Original series Suitable for all readersMedium level of violence


WARNING: This story is unfinished and will remain so, unless the author comes back to complete it.

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Cherubim and Seraphim



A Captain Scarlet and the Mysterons Multiverse Challenge Story


By Tiger Jackson


Part Two



As instructed by Captain Ochre, the medics who came to help Lieutenant Olive wore protective clothing and breathing apparatus and had brought kit for him as well..


Instead of sending for another agent to back him up, Captain Ochre chose to check Melody’s suite alone.  He was afraid of what he might discover, but he wanted, he needed to know whether — He bit his lip. He’d been attracted to Magnolia Jones for a long time. She hadn’t discouraged his attentions. And lately, he’d begun to hope she was feeling something for him, too. But he knew, for certain, that the other four Angels were dead; at least three of them had been duplicated by the Mysterons. Melody — Magnolia — was the only one unaccounted for. He radioed Captain Grey that he and Lieutenant Olive had found Destiny Angel in her suite, dead, and that he was going to check on Melody.


Captain Grey swore under his breath as he listened to Captain Ochre. “S.I.G., Captain Ochre.” Grey added that although Destiny presumably had a mysteronised counterpart, although so far no one had reported seeing her since last night, and he hadn’t seen her in the shattered room. “Destiny could be there, buried under the debris but we can’t count on that. Melody was definitely seen entering the breakfast room this morning. She’s unaccounted for now. Be careful.”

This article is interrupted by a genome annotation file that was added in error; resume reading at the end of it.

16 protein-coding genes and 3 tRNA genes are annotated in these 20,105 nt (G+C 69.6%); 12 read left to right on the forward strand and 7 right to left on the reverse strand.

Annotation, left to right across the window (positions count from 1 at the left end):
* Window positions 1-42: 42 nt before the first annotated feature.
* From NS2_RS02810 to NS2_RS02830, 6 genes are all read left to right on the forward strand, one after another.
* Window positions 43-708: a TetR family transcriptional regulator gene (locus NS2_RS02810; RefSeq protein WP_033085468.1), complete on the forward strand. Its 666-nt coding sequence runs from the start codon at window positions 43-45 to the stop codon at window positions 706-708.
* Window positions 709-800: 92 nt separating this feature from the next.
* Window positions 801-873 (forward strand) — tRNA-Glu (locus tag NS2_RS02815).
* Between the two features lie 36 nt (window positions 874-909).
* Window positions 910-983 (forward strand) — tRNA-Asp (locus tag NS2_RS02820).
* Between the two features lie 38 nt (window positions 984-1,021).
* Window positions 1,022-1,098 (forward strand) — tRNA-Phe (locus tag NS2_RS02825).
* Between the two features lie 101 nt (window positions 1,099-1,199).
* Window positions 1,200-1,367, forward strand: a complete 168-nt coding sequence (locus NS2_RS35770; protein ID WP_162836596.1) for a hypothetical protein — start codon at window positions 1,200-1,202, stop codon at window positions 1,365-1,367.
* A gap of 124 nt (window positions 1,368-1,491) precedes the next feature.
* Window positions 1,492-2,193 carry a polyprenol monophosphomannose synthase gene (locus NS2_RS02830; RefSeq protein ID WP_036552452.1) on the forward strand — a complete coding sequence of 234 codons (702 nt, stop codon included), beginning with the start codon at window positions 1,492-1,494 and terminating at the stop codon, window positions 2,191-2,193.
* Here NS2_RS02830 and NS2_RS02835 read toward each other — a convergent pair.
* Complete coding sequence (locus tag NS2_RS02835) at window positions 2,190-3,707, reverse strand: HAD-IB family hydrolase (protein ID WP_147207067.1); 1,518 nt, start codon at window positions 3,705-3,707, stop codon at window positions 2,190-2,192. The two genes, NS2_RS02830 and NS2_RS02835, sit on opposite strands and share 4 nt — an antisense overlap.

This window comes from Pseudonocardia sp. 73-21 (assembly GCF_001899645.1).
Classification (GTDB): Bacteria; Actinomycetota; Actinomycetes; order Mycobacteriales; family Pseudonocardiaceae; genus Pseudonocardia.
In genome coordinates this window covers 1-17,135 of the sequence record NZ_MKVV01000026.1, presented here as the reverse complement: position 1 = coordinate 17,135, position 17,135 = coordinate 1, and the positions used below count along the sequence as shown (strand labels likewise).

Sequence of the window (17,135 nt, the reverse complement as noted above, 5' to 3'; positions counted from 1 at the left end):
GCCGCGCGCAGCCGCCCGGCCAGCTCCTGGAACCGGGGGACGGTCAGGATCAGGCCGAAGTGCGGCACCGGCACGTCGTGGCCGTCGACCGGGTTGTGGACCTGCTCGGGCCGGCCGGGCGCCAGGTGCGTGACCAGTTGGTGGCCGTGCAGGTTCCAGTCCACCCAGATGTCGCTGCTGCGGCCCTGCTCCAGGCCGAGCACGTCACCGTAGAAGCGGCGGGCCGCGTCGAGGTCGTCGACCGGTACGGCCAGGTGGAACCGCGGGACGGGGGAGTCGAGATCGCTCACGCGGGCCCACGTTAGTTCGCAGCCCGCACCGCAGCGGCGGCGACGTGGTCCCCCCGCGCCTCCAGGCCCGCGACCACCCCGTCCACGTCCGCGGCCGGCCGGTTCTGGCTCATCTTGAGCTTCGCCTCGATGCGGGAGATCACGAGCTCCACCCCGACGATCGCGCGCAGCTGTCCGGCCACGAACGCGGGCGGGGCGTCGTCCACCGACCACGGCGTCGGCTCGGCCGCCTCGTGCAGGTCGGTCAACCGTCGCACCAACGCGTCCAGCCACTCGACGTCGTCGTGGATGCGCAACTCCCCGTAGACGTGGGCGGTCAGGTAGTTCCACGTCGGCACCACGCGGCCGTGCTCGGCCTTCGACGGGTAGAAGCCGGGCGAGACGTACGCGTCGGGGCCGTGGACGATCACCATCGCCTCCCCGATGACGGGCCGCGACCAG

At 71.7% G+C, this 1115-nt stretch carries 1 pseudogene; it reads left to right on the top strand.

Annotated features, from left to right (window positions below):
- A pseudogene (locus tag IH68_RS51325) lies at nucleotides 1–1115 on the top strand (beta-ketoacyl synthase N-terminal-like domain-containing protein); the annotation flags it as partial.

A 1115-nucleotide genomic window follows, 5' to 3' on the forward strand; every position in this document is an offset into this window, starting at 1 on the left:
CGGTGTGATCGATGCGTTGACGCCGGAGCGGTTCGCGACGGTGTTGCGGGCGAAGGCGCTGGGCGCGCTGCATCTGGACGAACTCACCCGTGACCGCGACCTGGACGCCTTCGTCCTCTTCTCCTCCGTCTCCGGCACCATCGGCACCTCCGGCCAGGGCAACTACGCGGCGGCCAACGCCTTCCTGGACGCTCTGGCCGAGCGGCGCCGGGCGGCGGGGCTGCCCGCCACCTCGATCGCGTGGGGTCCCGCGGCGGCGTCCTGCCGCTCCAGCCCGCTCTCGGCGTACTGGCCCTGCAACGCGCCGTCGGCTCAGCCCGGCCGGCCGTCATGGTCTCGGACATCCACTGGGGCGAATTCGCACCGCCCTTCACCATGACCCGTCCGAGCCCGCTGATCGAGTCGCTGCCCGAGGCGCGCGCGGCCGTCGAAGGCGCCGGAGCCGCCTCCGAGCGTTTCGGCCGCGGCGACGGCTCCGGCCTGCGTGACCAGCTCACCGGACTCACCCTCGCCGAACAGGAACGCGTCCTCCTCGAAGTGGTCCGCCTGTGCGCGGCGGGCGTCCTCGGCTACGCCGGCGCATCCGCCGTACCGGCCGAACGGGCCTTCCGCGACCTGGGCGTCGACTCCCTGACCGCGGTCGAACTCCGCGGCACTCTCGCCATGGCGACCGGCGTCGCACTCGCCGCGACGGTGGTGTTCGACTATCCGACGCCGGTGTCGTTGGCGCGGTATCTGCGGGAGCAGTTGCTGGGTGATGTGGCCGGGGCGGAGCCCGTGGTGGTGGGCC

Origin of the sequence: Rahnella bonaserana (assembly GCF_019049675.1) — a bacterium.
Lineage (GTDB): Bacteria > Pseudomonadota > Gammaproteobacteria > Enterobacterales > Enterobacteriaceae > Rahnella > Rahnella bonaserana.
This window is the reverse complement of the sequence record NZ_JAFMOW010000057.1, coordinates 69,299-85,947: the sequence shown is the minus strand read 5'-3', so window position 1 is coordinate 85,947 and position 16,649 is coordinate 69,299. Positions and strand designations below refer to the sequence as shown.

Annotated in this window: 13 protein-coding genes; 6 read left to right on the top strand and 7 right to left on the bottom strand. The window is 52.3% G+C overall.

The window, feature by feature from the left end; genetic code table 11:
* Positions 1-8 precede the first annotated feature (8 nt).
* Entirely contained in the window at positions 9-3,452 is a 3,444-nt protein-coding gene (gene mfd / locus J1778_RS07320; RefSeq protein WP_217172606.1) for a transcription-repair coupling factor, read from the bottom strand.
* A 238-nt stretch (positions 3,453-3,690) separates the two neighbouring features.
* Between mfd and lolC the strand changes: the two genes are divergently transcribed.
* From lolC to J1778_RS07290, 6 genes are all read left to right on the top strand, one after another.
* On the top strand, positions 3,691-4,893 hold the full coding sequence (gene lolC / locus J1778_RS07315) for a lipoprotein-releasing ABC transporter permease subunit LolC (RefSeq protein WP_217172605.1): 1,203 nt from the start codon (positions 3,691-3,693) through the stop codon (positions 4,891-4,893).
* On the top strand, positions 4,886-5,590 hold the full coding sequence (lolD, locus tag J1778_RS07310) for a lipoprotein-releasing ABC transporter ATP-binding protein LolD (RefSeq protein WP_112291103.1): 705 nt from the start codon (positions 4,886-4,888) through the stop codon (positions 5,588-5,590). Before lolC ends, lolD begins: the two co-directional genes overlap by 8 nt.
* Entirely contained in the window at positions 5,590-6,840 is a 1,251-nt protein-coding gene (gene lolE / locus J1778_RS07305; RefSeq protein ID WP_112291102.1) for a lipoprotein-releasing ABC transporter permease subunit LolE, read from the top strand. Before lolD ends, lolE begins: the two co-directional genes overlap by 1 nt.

A “Do Not Disturb” sign hung from the doorknob of Melody’s suite. Captain Ochre used the passkey to open the door. Just like with Destiny’s, he discovered the door’s deadbolts had not been thrown. He stepped carefully into the foyer and looked ahead into the living room. The curtains were drawn and it was dark. Remembering Captain Grey’s warning, Ochre scanned the room for movement, his pistol at the ready. After a few minutes, he decided that the sitting room was clear. He nudged open the door to the bedroom; it was also dark inside. He waited and watched for a while. Nothing moved. There was no sound. Cautiously, he entered. The room was apparently clear. Captain Ochre reached for the curtains and pulled them open. He turned around.


“Oh God, no.”


The warm light flooded over the bed in which Melody slept her lasting, dreamless sleep. Ochre knelt beside the bed and stroked her cheek gently. “Oh Mags. I didn’t get to tell you I’m sorry about last night.” He tried to control himself but his voice was husky with unshed tears. “I never got to say I love you.”